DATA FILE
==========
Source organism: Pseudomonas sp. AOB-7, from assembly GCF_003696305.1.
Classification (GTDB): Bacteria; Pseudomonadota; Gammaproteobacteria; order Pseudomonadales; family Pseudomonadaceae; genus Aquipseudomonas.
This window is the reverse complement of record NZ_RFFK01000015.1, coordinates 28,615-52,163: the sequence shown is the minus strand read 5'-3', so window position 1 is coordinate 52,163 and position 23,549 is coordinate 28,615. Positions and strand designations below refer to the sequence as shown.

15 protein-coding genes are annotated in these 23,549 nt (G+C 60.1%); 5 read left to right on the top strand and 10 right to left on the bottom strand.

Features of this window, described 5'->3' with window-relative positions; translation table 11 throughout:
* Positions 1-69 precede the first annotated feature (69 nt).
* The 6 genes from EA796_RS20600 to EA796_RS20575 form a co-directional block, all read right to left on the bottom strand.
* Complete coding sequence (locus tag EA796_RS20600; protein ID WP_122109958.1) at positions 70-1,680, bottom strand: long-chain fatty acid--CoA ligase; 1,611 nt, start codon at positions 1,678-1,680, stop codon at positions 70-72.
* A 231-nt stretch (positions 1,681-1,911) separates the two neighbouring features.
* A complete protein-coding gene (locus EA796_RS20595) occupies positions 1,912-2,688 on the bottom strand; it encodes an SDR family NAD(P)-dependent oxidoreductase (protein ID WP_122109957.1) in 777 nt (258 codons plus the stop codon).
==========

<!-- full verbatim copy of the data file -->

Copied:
Source organism: Pseudomonas sp. AOB-7, from assembly GCF_003696305.1.
Classification (GTDB): Bacteria; Pseudomonadota; Gammaproteobacteria; order Pseudomonadales; family Pseudomonadaceae; genus Aquipseudomonas.
This window is the reverse complement of record NZ_RFFK01000015.1, coordinates 28,615-52,163: the sequence shown is the minus strand read 5'-3', so window position 1 is coordinate 52,163 and position 23,549 is coordinate 28,615. Positions and strand designations below refer to the sequence as shown.

15 protein-coding genes are annotated in these 23,549 nt (G+C 60.1%); 5 read left to right on the top strand and 10 right to left on the bottom strand.

Features of this window, described 5'->3' with window-relative positions; translation table 11 throughout:
* Positions 1-69 precede the first annotated feature (69 nt).
* The 6 genes from EA796_RS20600 to EA796_RS20575 form a co-directional block, all read right to left on the bottom strand.
* Complete coding sequence (locus tag EA796_RS20600; protein ID WP_122109958.1) at positions 70-1,680, bottom strand: long-chain fatty acid--CoA ligase; 1,611 nt, start codon at positions 1,678-1,680, stop codon at positions 70-72.
* A 231-nt stretch (positions 1,681-1,911) separates the two neighbouring features.
* A complete protein-coding gene (locus EA796_RS20595) occupies positions 1,912-2,688 on the bottom strand; it encodes an SDR family NAD(P)-dependent oxidoreductase (protein ID WP_122109957.1) in 777 nt (258 codons plus the stop codon).